Yes, of course he is another man, but what makes you think he feels, experiences, thinks the same as you do at any given moment? Ultimately, we all want to come out on the other end of a joyous sexual encounter thinking that we did well. But does ‘doing well’ always have to include a raging erection? Personally, I don’t believe it does, yet how many of you define their performance by having an erection all the time? The sales of erection-enhancing drugs tell a chilling tale of insecurity!
Is it really your partner’s experience that creates that insecurity in you? Or is it rather something that comes from inside yourself? Maybe you could take a good look and find out if what you believe is expected of you is really just in your head.
Look inside first of all, be yourself and forget what you believe your partner thinks
There are times when you have spent an afternoon or evening (or even days) with your partner and things just keep going for both of you – there simply never comes a moment when it feels natural to stop. Those are blissful times, and hopefully will never cease to return.
Nevertheless, at some point you may feel that you have had enough and need to be on your own, relax, reflect or you are simply sore (it happens). Those are moments when your mind is so entangled with your partner’s that it seems impossible to separate yourself from him. Maybe it even feels like a betrayal of your connection to even suggest that you’ve had enough and you want to stop. Have you been in that position? You probably have – I believe we all have been there at least once – but how did you solve the issue?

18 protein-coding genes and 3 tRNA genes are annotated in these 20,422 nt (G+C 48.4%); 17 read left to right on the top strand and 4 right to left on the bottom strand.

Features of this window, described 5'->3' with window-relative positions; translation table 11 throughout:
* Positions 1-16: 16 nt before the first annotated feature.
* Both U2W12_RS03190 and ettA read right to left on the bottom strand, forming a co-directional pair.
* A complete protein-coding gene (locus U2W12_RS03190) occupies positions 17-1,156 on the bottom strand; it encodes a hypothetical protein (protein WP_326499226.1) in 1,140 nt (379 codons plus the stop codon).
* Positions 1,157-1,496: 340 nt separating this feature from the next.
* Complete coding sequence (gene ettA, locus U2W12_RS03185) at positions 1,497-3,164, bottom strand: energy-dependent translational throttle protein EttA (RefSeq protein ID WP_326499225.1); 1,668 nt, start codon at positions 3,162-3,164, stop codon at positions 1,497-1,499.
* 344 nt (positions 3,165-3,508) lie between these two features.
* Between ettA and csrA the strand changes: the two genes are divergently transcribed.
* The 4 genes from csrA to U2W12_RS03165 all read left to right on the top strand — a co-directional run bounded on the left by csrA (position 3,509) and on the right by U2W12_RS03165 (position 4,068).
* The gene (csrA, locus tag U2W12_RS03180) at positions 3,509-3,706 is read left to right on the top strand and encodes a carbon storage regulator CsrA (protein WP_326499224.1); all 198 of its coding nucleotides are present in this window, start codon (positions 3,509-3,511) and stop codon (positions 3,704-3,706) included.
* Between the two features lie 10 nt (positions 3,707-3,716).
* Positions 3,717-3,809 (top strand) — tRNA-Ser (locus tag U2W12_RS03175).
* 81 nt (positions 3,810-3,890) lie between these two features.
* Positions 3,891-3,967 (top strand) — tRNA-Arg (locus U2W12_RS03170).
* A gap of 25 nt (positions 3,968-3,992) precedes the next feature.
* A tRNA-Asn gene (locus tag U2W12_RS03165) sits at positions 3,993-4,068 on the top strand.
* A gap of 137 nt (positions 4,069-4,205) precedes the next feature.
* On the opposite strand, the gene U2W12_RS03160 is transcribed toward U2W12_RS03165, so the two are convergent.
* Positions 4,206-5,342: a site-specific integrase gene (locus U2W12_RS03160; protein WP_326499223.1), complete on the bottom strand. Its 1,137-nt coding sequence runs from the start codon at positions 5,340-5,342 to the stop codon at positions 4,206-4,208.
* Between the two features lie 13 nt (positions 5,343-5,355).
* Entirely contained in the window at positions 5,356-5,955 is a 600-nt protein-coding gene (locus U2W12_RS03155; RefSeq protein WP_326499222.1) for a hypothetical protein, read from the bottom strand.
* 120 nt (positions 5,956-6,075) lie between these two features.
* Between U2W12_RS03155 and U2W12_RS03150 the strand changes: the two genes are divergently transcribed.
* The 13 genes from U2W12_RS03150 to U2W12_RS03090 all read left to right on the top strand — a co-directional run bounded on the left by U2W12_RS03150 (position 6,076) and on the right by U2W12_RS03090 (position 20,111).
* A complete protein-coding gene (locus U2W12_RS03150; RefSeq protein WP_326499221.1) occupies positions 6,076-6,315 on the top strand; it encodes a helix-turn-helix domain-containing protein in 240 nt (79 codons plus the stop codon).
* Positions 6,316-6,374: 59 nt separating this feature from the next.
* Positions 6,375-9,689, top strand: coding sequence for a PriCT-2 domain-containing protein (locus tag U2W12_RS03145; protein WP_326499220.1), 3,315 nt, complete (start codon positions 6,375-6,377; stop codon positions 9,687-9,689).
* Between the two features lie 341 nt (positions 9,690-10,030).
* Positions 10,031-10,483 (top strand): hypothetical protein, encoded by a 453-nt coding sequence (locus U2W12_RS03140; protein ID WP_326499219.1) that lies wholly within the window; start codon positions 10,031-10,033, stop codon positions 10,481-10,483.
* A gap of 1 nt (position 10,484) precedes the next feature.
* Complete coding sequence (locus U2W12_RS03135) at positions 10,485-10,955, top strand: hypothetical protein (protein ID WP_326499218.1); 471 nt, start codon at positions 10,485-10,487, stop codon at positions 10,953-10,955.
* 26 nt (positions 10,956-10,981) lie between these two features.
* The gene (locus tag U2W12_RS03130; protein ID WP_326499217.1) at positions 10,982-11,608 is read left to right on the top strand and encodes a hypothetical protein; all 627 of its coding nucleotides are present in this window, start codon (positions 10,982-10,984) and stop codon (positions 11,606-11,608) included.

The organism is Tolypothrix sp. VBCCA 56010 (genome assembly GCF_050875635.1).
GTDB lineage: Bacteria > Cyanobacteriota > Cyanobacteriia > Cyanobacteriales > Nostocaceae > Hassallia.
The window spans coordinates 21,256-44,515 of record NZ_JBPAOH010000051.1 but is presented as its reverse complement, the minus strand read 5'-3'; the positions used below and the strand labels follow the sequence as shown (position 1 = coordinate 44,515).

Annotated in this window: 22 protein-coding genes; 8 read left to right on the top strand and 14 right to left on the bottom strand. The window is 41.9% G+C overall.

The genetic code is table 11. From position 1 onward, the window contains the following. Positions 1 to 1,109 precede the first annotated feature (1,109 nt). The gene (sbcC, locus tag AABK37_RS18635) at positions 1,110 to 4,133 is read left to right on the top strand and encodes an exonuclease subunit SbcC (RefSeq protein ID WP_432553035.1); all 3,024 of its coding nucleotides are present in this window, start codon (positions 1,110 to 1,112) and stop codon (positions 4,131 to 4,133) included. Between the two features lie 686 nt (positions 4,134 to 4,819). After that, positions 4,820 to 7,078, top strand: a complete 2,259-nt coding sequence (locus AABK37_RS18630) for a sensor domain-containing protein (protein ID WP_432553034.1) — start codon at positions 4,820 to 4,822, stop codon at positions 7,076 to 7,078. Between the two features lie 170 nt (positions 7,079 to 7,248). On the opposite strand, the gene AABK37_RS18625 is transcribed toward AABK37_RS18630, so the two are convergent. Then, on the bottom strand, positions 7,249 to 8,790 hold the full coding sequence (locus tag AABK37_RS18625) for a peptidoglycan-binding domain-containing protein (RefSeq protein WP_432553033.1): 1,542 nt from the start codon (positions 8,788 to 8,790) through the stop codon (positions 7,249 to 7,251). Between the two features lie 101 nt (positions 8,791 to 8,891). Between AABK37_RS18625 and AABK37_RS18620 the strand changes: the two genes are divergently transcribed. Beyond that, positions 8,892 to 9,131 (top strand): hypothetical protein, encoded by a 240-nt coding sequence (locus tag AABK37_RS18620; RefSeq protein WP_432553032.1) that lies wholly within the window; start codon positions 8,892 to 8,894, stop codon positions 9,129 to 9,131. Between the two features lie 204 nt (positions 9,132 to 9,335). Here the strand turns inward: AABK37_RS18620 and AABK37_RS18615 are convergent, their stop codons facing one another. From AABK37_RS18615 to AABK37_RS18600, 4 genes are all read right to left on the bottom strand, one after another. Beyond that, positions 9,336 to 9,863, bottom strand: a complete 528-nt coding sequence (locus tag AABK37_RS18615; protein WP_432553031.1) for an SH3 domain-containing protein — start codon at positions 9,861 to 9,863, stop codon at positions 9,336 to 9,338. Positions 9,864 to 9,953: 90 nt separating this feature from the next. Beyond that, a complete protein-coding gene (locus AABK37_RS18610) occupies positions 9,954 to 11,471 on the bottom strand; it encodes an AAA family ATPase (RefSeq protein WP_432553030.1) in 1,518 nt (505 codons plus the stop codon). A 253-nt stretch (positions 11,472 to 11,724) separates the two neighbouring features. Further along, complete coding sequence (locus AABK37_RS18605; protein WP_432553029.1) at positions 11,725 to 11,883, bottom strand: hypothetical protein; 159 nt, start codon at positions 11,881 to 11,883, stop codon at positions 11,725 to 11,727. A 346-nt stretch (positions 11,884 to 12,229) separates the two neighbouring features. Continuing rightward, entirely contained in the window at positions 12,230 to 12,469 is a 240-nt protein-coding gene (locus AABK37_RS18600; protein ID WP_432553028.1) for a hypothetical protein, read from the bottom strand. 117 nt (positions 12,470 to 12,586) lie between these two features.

One way would be total honesty: just tell him how you feel and find a way to disentangle yourself from each other in a gentle yet definitive way. It’s all too easy to stay where you are and hang on ‘for just a little longer’. Here’s the thing: you have already clarified your needs and prolonging the separation more than necessary is ultimately going to hurt you both. My advice: when that time comes, be gentle but move forward swiftly.
The only other option is to NOT move on and continue until there is a natural break. Believe me, I have tried that and usually it fails: neither one’s needs are being met here. You had felt the need to interrupt and you now feel under pressure. He will sense that something is not going right and either feel self-conscious (maybe even somewhat disconnected) or oblivious to the situation and unlikely to help you out.
Clearly, the second scenario is utterly unhelpful and will only lead to heartbreak. The lesson here is simple: stick with your needs and make them known. Sometimes a short break is enough and you’ll be back. Sometimes you’ll shift your togetherness to having a hearty meal or a drink and a meaningful chat. Either way, you’ll both be better off: there will be other times to continue what you did together. In fact, it’s more likely if you stick with your needs, make them known to each other and listen to what the other has to say.
never be afraid to say what you feel
These are my own thoughts on aspects of my work I feel strongly about.